The purpose of the valve gear on a steam locomotive is to control the flow, direction and amount, of steam passing into and out of the cylinders, this controls the speed, power and direction of the locomotive. Traditionally steam engines had external valve gear exposed regardless of whether they had either outside cylinders or inside cylinders between the frames. You may be familiar with valve gear design names such as Stephenson’s, Joy or Walschaerts. These valve gear designs are controlled by a series of rods, pivots and links. They were subject to all the grit and muck thrown up from the track and required regular lubrication of all pivots and bearings, which were often not easy to access, especially when the valve gear was mounted inside the frames.
Bulleid’s aim was that steam engines should get nearer to the internal combustion engine that enclosed the working parts and used pump lubrication to keep it all running smoothly. Another advantage of enclosing the valve gear would be the reduced day-to-day maintenance.
The diagrams below left hand and right hand [click diagrams for a larger version] show the Bulleid arrangement which used a Morse chain drive to a three-throw crankshaft. The initial drive was from the centre crank axle to an intermediate sprocket that was horizontal to allow to allow for the rise and fall of the engine on its springs. The shaft of the sprocket had a second sprocket that drove a further chain downwards to a final sprocket mounted on the three-throw crankshaft. Each crank was spaced out accordingly, and operated one set of valve gear, one for each piston valve.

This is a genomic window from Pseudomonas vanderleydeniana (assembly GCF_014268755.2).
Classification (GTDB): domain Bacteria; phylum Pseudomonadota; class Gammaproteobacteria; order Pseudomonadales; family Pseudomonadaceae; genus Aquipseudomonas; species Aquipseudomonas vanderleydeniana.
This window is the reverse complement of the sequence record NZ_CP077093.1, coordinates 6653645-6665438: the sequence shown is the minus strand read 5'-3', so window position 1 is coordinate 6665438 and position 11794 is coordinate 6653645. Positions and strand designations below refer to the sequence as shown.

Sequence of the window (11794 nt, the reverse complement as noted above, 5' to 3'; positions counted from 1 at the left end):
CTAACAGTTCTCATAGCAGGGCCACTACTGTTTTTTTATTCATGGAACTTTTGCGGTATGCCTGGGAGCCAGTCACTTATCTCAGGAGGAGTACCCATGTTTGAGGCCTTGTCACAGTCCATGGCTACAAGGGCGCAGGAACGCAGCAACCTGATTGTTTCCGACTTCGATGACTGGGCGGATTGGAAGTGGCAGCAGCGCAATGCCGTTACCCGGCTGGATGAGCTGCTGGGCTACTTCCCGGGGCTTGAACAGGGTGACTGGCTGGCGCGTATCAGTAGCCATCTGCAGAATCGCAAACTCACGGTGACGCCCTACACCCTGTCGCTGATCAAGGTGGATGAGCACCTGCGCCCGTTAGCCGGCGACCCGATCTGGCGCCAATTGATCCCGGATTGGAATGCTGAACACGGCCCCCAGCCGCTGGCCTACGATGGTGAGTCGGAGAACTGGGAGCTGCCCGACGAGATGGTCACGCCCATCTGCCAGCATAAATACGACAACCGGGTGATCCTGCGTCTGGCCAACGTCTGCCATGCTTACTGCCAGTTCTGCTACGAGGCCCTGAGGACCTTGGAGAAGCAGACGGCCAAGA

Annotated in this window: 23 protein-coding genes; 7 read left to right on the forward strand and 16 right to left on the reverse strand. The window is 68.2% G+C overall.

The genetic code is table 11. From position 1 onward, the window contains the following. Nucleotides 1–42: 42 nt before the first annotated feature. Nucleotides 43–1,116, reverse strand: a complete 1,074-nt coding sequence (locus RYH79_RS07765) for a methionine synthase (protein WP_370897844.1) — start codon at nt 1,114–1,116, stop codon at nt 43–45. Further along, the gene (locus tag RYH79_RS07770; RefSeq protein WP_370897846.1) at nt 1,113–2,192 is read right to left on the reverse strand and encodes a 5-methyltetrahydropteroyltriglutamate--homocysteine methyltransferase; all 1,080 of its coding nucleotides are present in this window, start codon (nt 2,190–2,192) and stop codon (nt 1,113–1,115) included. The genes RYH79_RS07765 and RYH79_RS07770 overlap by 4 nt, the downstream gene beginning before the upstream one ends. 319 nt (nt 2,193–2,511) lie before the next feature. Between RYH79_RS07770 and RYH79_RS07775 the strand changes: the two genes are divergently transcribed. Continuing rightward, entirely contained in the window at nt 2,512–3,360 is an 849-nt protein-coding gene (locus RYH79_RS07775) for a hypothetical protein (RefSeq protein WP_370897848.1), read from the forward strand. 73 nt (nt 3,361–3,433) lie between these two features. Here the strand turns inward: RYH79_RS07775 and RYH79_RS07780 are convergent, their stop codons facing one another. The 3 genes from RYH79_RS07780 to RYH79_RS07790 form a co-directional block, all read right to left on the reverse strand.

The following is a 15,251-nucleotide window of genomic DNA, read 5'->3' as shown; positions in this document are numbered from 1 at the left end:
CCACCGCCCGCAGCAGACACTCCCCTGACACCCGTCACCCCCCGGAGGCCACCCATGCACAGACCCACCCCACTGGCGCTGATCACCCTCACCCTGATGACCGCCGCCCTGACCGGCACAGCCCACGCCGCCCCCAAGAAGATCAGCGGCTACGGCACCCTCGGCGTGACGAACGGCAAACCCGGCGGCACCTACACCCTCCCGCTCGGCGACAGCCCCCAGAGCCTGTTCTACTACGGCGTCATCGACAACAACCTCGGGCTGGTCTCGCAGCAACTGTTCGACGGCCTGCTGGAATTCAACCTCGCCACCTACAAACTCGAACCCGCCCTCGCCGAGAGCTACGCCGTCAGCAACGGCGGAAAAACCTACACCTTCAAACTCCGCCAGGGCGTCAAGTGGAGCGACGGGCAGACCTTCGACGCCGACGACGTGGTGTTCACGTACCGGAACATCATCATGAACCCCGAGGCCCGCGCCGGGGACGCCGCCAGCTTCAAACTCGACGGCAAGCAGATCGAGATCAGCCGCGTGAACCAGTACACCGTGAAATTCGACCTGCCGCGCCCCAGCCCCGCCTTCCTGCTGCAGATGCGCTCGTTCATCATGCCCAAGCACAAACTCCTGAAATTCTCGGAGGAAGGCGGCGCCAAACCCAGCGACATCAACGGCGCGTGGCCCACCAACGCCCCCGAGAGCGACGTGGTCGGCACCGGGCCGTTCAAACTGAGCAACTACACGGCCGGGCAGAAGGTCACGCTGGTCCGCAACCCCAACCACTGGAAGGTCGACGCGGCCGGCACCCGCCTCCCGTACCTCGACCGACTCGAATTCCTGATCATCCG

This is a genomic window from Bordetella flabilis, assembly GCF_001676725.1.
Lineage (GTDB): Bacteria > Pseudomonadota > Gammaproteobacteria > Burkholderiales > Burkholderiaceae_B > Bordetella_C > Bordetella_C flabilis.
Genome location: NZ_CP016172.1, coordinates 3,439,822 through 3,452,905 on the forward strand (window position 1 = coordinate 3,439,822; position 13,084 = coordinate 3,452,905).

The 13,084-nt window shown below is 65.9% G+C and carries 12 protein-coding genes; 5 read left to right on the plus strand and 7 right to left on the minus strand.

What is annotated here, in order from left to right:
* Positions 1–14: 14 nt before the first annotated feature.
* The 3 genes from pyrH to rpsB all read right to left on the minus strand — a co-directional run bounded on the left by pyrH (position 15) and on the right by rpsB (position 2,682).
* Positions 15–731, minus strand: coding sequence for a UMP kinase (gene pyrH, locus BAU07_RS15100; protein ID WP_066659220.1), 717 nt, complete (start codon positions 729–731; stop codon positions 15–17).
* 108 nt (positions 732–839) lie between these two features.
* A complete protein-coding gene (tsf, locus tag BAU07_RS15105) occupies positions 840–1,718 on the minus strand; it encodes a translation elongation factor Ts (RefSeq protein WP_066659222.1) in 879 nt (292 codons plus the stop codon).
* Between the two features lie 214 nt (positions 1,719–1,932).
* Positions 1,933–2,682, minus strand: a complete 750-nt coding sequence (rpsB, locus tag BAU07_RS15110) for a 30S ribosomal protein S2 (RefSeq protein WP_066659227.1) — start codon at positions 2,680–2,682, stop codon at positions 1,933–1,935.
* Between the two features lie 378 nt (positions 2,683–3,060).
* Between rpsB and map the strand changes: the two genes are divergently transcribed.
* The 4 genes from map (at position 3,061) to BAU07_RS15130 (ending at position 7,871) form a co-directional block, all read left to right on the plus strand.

Each valve gear consisted of a vertical eccentric rod that rocked the expansion link controlling the radius rod. From the lower end of the eccentric rod a short forward extension was coupled to the combination via the union link. These elements corresponded to the eccentric rod and crosshead drive of a set of Walshaerts valve gear as per the diagram above.
The final drive to the piston valves was by means of a rocker, which operated the beam between the valve heads. Bulleid used outside admission to avoid the use of high-pressure glands.
All of this valve gear arrangment was contained, including the inside big end, within a 40 gallon oil bath between the frames. It was called an ‘oil bath’ but the depth of the oil was only 2 inches. Reversible pumps, also chain driven, were situated at the bottom of the sump and distributed filtered oil at 20psi by means of pipes to the moving parts.
Experience shows that Bulleid's valve gear was very free running when well maintained. The valve events stayed the same for all cylinders when wear developed.
The steam reverser in the diagram above is in fact the early version, use only on the first ten Merchant Navys, with the lever to the valve gear attached to the rod between the two cylinders. The subsequent design used on all the later Merchant Navys including our very own General Steam Navigation and the Light Pacifics, positioned the reverser mounted further back and the drive attached to an extended piston rod. This rod passes straight into the oil bath to make it easier to seal. The reverser used was a development of the Eastleigh and Ashford versions and included elements of both.